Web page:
Like most investors, you probably aim for the best possible return when picking potential investments. But as consumers increasingly clamor for companies to embrace social responsibility, good corporate citizenship is becoming a vital part of many companies' success. And it can boost the performance of our portfolios, too.
Corporate Responsibility magazine (CR magazine) recently released its "100 Best Corporate Citizens" list for 2012, in which it rated members of the Russell 1000 large-cap index on 325 different elements related to responsible behavior. The list ranks companies on seven different measures: the environment, employee relations, corporate governance, philanthropy, climate change, human rights, and financial strength.
It also offers an overall ranking, incorporating all the measures. Here are the top-rated companies, overall:
To earn their high scores, the companies above engaged in a variety of good deeds, including offering benefits such as profit-sharing plans and domestic-partner insurance coverage, implementing water recycling programs, disclosing their total use of carbon offsets and their various emissions, paying employees who volunteer, maintaining an independent audit and compensation committee, giving shareholders the right to call special meetings, and not being fined by any government over human rights issues in the past five years.
Bristol-Myers Squibb met its goal of reducing its hazardous waste by more than 50% and its total energy use by more than 10% by 2010, and set new goals for 2015, such as reducing greenhouse-gas emissions by 15%. It was ahead of the curve in establishing a worldwide environmental protection policy back in 1983.
IBM has only independent directors on its audit and compensation committees. Its formal energy and environmental policies date back to the early 1970s, and it won the World Environment Center's 2012 Gold Medal for International Corporate Achievement in Sustainable Development. Between 1990 and 2010, "the company saved 5.4 billion kWh of electricity consumption, avoided nearly 3.6 million metric tons of CO2 emissions (equal to 52% of the company's 1990 global CO2 emissions) and saved $399 million through its annual energy conservation actions."
Microsoft has committed to being carbon-neutral as of 2013, and beginning next year, it will require many of its suppliers to provide reports on how well they're meeting Microsoft's standards for legal compliance, business ethics, labor and human rights standards, environmental protection, and respect for intellectual property. Microsoft has been named the world's top multinational workplace by the Great Place to Work Institute and the Best Diversity Company. It earns the respect of LGBT-rights supporters with a top rating from the Human Rights Campaign.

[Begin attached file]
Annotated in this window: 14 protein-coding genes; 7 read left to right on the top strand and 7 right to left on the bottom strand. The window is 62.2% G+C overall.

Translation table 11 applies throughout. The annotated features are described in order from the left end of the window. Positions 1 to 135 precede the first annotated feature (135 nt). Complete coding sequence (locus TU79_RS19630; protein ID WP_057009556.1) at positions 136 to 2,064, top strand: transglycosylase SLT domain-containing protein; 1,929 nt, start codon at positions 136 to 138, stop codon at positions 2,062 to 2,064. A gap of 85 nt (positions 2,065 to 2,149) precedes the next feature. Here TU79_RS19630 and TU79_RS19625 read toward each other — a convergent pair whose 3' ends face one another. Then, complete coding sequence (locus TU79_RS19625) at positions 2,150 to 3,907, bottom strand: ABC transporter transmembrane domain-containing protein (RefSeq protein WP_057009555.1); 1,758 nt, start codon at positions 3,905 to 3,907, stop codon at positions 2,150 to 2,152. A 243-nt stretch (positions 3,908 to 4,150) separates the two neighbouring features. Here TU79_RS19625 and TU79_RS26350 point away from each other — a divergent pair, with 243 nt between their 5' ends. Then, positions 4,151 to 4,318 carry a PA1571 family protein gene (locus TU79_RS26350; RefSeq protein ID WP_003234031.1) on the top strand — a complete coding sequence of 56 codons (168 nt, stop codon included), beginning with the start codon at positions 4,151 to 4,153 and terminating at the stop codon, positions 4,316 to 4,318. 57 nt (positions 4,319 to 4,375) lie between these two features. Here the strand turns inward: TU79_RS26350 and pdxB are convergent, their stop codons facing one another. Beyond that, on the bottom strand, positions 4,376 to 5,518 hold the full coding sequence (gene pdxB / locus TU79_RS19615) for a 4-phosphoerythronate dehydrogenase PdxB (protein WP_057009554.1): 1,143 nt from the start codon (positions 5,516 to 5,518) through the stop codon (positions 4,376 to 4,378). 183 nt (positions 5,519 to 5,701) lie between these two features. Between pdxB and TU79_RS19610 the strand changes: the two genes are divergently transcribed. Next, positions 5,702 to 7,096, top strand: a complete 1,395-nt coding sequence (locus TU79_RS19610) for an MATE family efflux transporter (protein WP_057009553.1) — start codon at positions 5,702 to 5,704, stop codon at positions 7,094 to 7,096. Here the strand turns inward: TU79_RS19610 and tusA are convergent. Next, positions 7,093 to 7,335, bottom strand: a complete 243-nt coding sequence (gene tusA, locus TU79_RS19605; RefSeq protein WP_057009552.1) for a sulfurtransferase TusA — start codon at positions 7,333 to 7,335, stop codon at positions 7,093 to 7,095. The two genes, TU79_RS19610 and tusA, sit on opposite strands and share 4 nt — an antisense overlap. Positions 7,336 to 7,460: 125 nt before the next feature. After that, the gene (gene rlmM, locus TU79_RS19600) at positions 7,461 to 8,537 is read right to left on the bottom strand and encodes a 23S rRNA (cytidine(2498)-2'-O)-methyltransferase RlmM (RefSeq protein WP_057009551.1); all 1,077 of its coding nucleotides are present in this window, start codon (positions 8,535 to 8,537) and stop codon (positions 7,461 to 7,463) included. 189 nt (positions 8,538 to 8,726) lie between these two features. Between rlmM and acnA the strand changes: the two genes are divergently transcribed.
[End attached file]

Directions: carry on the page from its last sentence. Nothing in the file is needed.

Intel has a company policy on human rights that not only prohibits discrimination on the basis of traits such as religion, race, and sexual orientation, but also gender identity and gender expression. It also holds its suppliers to high standards, expecting them to not discriminate, to prohibit child labor and forced labor, and to recognize collective-bargaining rights. Intel employees have volunteered more than three million hours of service over the past three years, and since 2008, "Intel has linked a portion of every employee's variable compensation -- from front-line employees to our CEO -- to the achievement of environmental sustainability metrics."
Johnson Controls, named one of the World's Most Ethical Companies in 2012, not only employs many planet-friendly practices for itself, but it also helps other companies do so. For example, its Global WorkPlace Solutions division worked with Agilent Technologies, which wanted to reduce facility operating expenses by 22%. In just seven months, Johnson Controls helped Agilent save $5 million in operating costs across 33 countries.
Doing good is powerful
Companies that treat employees well can boost your portfolio. A Goldman Sachs report found that leaders in social, environmental, and governance policies outperformed their peers by some 25%. That's a great motivation for even the most coolly rational investors to take social responsibility to heart.
Many of these socially responsible companies will prosper mightily over time. If you're in the market for some stocks that should be strong growers, check out our special free report, "3 American Companies Set to Dominate the World." One of them is among the top 10 in Corporate Responsibility's list.
Longtime Fool contributor Selena Maranjian, whom you can follow on Twitter, owns shares of Microsoft and Intel, but she holds no other position in any company mentioned. Click here to see her holdings and a short bio. The Motley Fool owns shares of Intel, Microsoft, and IBM. Motley Fool newsletter services have recommended buying shares of Intel and Microsoft, as well as creating a bull call spread position in Microsoft.
The Motley Fool has a disclosure policy. We Fools may not all hold the same opinions, but we all believe that considering a diverse range of insights makes us better investors. Try any of our Foolish newsletter services free for 30 days.